Well, the argument for the penny goes something along the lines of it not being fair to the people who have lower incomes to force them to pay a rounded up sales tax. Perhaps this is a straw man, but we already round up our sales to the nearest penny. Right now in Minnesota, the sales tax is 7.125%, so if you buy one something at dollar tree, you have to pay $1.07, because it's a bit of a trick to pay .125 of a penny. I don't know how exactly the people who made up the sales tax figured out that the .125% extra was important, but apparently it is.

The reason why that's probably a straw man is because I'm equivocating a round of ± $.005 to a round of ± $.025. Regardless, you will notice the ± sign that I use. I don't know if this is universal, but I think it should be rounded to the nearest and not automatically rounded up.

But here's the thing, hearkening back to what I was talking about before: What's the point of using the nickel as our lowest denomination?  I've got a better idea.

Let's make a list of all the denominations that are legal tender here in the US

$100.00, $50.00, $20.00, $10.00, $5.00, $2.00, $1.00, $.50, $.25, $.10, $.050, $.01.

Maybe some of you are looking at that list and saying $2 & $.5? Yes, they do still exist, and they're really cool. If you ever walk into a bank, ask for a roll of half dollars, and a wad of two dollar bills, then get a free lunch at McDonald's because the cashier hasn't ever seen them, and makes an issue about you trying to use counterfeit money, and the manager gets mad at him and gives you a free lunch.

Anyway, what do you notice about our currency? I notice that out of the twelve denominations, three of them end in something other than zero. This says to me that it would greatly simplify accounting if we just got rid of all the denominations that end in something other than zero, and suffered through what those of the 19th century had to deal with. What could be so wrong with that?

Notice that I'm not asking for us to get rid of the penny, I'm asking for us to get rid of the cent!

Why would I suggest such a thing? Well, I just said: it would make everything easier. We would just remove all .00 and replace them with .0. Doesn't that just look and sound so much more elegant? We've had it with the cent! Give us the dec! We'll still call them dimes, but that would be as low as we could go.

"But Ed," you say, "that would mean we would have to get rid of the nickel and the quarter too!"

Yes! Exactly! That's exactly what I want. That would make me so happy. Sure, nickels are fun, because they're so fat and heavy, but really, they're just next after pennies, so why don't we get rid of them too. And then quarters. Let's just get rid of those too. We can replace them with something that we already have: the half dollar.

"But Ed," you say, "Half dollars are huge, and nobody uses them anymore."

Okay, then if you really want, you can have a $.20 piece. How does that sound? Or, we could just make half dollars smaller. That would be nice too.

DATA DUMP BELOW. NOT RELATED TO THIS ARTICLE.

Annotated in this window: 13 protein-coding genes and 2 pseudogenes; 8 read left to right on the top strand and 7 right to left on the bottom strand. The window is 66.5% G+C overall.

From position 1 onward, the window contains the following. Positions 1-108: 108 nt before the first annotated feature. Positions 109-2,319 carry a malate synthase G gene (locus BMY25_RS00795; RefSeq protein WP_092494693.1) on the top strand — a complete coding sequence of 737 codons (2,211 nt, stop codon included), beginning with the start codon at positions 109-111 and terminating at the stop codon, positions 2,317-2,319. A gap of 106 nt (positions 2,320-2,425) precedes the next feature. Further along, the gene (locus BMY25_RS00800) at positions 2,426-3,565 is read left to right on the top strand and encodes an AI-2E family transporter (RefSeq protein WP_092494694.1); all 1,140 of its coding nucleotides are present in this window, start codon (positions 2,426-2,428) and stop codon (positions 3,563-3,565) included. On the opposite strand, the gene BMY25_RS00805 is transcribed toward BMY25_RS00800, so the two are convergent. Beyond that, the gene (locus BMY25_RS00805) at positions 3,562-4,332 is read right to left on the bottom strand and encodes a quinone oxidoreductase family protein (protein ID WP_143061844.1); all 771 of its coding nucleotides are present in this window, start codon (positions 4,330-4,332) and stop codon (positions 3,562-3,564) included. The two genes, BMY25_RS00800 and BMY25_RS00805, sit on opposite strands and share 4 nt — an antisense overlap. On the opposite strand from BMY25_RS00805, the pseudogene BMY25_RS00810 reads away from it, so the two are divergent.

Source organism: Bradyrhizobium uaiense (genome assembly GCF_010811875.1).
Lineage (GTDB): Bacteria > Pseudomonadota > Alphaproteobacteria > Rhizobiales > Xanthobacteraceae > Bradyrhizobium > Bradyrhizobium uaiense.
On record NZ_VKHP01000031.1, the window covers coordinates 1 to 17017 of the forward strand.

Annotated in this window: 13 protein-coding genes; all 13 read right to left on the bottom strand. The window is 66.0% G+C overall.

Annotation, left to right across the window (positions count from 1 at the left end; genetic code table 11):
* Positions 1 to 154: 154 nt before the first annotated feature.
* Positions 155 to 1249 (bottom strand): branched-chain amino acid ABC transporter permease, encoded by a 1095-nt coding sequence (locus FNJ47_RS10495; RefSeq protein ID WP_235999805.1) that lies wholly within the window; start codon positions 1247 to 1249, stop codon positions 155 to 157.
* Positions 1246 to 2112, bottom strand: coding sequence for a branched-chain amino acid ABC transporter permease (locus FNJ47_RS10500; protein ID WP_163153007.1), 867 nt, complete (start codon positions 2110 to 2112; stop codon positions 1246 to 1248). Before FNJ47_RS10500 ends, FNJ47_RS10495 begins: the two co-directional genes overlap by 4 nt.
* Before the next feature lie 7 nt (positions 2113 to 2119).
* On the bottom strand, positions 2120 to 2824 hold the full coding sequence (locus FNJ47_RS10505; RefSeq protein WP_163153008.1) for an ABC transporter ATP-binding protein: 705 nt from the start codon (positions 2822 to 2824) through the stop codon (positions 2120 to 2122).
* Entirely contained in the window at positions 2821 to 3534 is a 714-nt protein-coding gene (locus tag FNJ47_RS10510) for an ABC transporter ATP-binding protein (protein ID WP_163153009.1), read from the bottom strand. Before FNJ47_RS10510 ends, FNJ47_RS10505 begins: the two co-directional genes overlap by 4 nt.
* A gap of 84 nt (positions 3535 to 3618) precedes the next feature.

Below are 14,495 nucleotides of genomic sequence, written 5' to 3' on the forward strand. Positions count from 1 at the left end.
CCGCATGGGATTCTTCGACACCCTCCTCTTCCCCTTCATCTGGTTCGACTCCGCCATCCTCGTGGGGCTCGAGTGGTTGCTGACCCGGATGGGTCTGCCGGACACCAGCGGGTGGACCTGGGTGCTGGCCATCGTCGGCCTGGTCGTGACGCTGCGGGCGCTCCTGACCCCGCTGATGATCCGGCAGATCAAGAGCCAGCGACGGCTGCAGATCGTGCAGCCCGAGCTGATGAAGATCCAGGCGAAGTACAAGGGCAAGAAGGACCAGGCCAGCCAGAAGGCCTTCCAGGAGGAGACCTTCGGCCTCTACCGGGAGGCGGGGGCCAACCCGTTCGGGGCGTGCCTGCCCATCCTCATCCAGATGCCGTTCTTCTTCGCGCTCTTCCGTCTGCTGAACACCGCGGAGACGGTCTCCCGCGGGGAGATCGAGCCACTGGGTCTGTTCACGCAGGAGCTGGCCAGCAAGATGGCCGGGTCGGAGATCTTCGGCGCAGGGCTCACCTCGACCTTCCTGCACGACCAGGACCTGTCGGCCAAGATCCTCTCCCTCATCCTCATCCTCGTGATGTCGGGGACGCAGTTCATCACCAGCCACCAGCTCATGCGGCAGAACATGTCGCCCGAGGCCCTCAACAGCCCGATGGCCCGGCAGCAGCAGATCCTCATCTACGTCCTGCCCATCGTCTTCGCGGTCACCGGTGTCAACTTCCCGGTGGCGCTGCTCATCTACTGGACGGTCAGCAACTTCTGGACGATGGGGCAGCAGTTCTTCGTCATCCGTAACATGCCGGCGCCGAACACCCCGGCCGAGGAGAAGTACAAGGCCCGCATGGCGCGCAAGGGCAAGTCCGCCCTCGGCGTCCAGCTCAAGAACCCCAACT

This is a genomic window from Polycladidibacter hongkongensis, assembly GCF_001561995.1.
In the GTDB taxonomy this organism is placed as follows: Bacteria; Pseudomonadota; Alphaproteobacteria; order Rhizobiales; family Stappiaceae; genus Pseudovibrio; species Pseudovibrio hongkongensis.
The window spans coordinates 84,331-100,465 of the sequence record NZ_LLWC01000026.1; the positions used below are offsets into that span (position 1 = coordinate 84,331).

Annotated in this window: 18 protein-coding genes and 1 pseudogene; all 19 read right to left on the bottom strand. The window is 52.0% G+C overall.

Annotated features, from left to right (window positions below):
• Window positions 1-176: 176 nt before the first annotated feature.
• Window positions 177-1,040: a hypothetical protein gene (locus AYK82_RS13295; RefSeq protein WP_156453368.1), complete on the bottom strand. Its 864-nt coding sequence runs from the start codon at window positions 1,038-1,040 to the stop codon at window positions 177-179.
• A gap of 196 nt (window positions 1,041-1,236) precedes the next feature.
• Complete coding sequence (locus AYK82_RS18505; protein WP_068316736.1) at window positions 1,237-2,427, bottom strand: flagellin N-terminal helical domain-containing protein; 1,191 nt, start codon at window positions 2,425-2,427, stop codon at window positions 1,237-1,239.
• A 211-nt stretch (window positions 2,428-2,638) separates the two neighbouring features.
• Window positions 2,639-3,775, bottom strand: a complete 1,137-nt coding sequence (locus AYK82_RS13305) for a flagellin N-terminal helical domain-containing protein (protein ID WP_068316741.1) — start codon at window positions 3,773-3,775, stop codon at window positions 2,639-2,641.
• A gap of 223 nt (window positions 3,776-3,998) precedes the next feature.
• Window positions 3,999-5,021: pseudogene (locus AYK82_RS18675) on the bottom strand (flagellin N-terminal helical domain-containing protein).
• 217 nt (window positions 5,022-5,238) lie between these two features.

Now the opposition I can see is greedy retailers wanting to keep the $4.99 thing. Apparently that actually does help in tricking people into buying something even though effectively it's $5.00. I don't care. They can use $4.9 as the new standard for retail psychological trickery. So there.

Another great thing about this would be piggy banks. You see, you think you have a huge container of money, but about ten percent turn out to be pennies and another ten percent turn out to be nickels, so if we got rid of those, that would mean that a full piggybank would be about 30% more valuable! Sure, it would take longer to fill, but it would be so much more rewarding at the end.

And yet another thing would be at the checkout line, paying for your stuff with cash, and the person hands you a bunch of coins because your change turned out to be $.94. Three quarters, a dime, a nickel, and four pennies. That's a pile of nine coins. Now, let's say that your change had to be $.9. That would be so much easier. Either five coins, a half doll and four dimes, or a half dollar and two $.20 coins.

Alright, now here's the even more controversial argument: should we even be using the decimal system? Wait, what?

What's wrong with the decimal system, Ed? It's easy to understand, and makes adding and subtracting on paper easy, and makes comparing things also easier. Plus, we can count on our fingers.

Well, the entire premise of that argument relies on the assumption that our decimal system is the equivalent of a placement system of numerical notation. Did you know that Base ten was not the first numerical system to use a placement system? No, the Mayas, some of the greatest ancient mathematicians used a base twenty system, and the babylonians used a base sixty system. Of course, these are technically hybrid systems, because the digits were split into blocks that combined individual symbols that stood for five and one in Mayan math, which formed blocks that added up to a maximum of twenty, which were multiplied by that factor with each place moved.

Twenty doesn't make much more sense to me than ten, because it only adds two new factors: 20, and 4. It would be great if we could switch to a base sixty system, because that would mean we would have loads of factors: 1, 2, 3, 4, 5, 6, 10, 12, 15, 20, 30, and 60.